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Electoral College Reform

Big Picture


The Electoral College really gets tempers sizzling. Most of the general public would like to get rid of it, but such a reform would never gain enough support to be passed in Congress. Swing states staunchly support the Electoral College because it gives them increased importance and attention during elections. They'd never allow a fundamental change in our presidential election system. The most practical solution is to reform the Electoral College in a way that addresses some of the public's concerns without jeopardizing the interests of small states.  


Operative Definitions


  1. Gerrymandering: When a political group tries to manipulate the boundaries of a voting district to create results that will benefit them.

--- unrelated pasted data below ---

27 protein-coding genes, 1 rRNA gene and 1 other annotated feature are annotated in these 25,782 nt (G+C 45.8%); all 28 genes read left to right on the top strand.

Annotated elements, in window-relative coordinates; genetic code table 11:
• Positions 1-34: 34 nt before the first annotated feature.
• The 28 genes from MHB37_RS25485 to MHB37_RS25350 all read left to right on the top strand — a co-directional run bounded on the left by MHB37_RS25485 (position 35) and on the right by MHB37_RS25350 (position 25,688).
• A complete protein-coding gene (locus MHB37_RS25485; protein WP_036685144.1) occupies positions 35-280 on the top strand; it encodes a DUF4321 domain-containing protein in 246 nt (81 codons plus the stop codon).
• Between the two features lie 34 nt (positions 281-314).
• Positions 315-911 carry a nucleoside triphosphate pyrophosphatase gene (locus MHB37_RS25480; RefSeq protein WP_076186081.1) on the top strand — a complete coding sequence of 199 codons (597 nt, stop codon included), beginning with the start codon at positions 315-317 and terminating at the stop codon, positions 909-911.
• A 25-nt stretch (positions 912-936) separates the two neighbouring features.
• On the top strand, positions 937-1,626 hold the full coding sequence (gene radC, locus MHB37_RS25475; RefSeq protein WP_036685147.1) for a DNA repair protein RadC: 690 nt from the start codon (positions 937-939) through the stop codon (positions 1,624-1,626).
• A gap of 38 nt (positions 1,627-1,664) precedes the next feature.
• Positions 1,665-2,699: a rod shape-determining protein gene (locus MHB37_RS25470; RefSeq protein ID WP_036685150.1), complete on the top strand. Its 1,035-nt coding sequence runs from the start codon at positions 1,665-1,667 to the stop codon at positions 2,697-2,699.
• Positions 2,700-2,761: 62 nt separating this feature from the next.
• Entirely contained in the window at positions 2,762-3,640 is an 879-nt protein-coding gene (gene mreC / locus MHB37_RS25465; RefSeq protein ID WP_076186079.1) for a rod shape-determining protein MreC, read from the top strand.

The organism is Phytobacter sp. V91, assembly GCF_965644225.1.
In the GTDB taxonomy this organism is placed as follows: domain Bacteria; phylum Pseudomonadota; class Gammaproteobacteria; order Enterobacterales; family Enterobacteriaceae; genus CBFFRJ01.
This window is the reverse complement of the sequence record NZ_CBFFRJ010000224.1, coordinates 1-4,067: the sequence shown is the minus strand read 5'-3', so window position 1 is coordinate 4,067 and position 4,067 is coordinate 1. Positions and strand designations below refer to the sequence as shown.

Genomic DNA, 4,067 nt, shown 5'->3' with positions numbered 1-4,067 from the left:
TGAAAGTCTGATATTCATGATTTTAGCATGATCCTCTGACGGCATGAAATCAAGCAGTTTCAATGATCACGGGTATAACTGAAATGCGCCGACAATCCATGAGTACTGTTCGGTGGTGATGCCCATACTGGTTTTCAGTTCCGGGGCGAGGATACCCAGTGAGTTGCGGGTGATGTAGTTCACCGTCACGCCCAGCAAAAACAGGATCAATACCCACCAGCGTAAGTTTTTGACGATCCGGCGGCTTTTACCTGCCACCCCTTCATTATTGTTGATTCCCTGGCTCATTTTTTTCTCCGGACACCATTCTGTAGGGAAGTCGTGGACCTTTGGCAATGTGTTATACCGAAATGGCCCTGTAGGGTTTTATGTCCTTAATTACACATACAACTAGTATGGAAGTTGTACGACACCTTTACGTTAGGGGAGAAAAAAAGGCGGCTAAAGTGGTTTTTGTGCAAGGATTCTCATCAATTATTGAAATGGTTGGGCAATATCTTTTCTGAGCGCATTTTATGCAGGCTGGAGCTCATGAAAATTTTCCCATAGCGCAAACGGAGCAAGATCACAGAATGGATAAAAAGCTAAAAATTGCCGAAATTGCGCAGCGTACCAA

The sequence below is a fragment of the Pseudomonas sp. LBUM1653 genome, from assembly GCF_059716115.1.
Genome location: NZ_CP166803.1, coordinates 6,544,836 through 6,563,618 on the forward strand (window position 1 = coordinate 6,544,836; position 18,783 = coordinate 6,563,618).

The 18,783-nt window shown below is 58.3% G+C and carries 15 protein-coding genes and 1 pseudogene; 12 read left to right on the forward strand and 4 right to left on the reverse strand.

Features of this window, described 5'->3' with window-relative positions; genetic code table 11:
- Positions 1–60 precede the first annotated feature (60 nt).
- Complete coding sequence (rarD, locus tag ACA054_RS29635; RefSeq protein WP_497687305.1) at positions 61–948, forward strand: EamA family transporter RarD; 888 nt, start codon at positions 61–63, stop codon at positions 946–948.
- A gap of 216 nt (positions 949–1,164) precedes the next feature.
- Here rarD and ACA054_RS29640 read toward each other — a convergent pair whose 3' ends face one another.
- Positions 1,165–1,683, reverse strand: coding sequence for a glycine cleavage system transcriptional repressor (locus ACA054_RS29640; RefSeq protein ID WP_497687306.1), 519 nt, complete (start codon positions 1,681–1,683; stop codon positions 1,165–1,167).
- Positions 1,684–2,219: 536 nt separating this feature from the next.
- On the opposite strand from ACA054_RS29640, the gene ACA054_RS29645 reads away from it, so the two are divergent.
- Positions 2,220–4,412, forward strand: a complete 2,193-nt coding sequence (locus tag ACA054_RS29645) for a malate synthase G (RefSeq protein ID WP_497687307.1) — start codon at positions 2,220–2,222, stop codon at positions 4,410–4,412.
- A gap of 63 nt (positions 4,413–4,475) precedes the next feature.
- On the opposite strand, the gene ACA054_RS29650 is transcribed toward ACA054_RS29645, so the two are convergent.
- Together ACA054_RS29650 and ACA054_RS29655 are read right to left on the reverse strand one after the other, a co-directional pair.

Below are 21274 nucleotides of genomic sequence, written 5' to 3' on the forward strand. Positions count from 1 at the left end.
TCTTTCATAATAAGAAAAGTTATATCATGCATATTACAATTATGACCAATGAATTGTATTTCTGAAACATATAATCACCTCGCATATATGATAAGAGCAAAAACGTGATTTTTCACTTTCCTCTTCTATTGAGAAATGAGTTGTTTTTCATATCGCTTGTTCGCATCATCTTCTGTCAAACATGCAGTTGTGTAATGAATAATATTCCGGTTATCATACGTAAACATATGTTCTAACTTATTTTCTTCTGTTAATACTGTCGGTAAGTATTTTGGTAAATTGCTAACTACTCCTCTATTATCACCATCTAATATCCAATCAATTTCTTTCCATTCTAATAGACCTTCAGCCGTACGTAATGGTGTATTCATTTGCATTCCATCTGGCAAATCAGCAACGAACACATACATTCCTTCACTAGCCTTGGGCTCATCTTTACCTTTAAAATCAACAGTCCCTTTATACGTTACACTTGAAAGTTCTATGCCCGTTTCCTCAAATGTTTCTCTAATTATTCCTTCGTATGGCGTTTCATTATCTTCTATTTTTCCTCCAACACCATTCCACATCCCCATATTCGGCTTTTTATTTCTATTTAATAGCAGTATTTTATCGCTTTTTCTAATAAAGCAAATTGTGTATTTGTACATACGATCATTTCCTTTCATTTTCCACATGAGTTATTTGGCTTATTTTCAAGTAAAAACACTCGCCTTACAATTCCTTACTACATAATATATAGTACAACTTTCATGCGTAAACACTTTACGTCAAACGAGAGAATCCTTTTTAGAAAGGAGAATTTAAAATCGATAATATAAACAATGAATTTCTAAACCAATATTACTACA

2. Popular Vote: Votes that are cast by citizens in a presidential election. The popular vote rule refers to the candidate with the most votes from citizens winning the election. 

  3. Electoral College: The process by which the American president and vice president are elected. A panel of individuals pledged to vote for a specific candidate and select the winners.

  4. National Popular Vote Interstate Compact: A contract that states sign where they agree for their electoral college points to be awarded to the candidate that won the popular vote 

  5. Congressional District Method: Where the state is split into congressional districts that all vote for their candidates. Points from the electoral college are distributed based on results in those districts. The candidate that “wins” the state gets two extra electoral college votes. Nebraska and Maine are the only states that use this method. 


Important Facts and Statistics


  1. On five separate occasions, the winner of the presidential election was not the same as the candidate who won the popular vote. 

  2. Two states (Maine and Nebraska) have already strayed away from the “winner takes all” system. They follow the congressional district method. Maine split electoral college votes in 2016 and 2020. Nebraska had the same in 2008 and 2020.